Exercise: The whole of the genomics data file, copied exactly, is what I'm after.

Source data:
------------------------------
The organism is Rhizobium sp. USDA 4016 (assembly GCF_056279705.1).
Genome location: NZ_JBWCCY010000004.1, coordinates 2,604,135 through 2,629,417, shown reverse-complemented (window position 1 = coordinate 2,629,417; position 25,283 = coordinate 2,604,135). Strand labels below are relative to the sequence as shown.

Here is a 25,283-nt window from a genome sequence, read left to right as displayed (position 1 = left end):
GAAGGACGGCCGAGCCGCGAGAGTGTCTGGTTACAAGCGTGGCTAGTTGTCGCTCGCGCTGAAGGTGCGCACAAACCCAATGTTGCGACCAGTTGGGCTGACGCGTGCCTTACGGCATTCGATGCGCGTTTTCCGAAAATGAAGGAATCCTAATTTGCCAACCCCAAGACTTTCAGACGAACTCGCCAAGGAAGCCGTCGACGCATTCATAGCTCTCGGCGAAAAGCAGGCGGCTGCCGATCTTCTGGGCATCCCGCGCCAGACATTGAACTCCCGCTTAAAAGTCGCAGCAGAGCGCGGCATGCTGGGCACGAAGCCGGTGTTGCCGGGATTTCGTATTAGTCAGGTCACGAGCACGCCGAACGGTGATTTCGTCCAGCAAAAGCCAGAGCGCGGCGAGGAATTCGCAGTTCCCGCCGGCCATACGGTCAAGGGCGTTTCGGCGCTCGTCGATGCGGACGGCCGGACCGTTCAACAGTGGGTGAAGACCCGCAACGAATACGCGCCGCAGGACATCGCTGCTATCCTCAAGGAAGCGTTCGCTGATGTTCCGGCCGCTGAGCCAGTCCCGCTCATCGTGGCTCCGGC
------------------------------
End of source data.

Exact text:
The organism is Rhizobium sp. USDA 4016 (assembly GCF_056279705.1).
Genome location: NZ_JBWCCY010000004.1, coordinates 2,604,135 through 2,629,417, shown reverse-complemented (window position 1 = coordinate 2,629,417; position 25,283 = coordinate 2,604,135). Strand labels below are relative to the sequence as shown.

Here is a 25,283-nt window from a genome sequence, read left to right as displayed (position 1 = left end):
GAAGGACGGCCGAGCCGCGAGAGTGTCTGGTTACAAGCGTGGCTAGTTGTCGCTCGCGCTGAAGGTGCGCACAAACCCAATGTTGCGACCAGTTGGGCTGACGCGTGCCTTACGGCATTCGATGCGCGTTTTCCGAAAATGAAGGAATCCTAATTTGCCAACCCCAAGACTTTCAGACGAACTCGCCAAGGAAGCCGTCGACGCATTCATAGCTCTCGGCGAAAAGCAGGCGGCTGCCGATCTTCTGGGCATCCCGCGCCAGACATTGAACTCCCGCTTAAAAGTCGCAGCAGAGCGCGGCATGCTGGGCACGAAGCCGGTGTTGCCGGGATTTCGTATTAGTCAGGTCACGAGCACGCCGAACGGTGATTTCGTCCAGCAAAAGCCAGAGCGCGGCGAGGAATTCGCAGTTCCCGCCGGCCATACGGTCAAGGGCGTTTCGGCGCTCGTCGATGCGGACGGCCGGACCGTTCAACAGTGGGTGAAGACCCGCAACGAATACGCGCCGCAGGACATCGCTGCTATCCTCAAGGAAGCGTTCGCTGATGTTCCGGCCGCTGAGCCAGTCCCGCTCATCGTGGCTCCGGC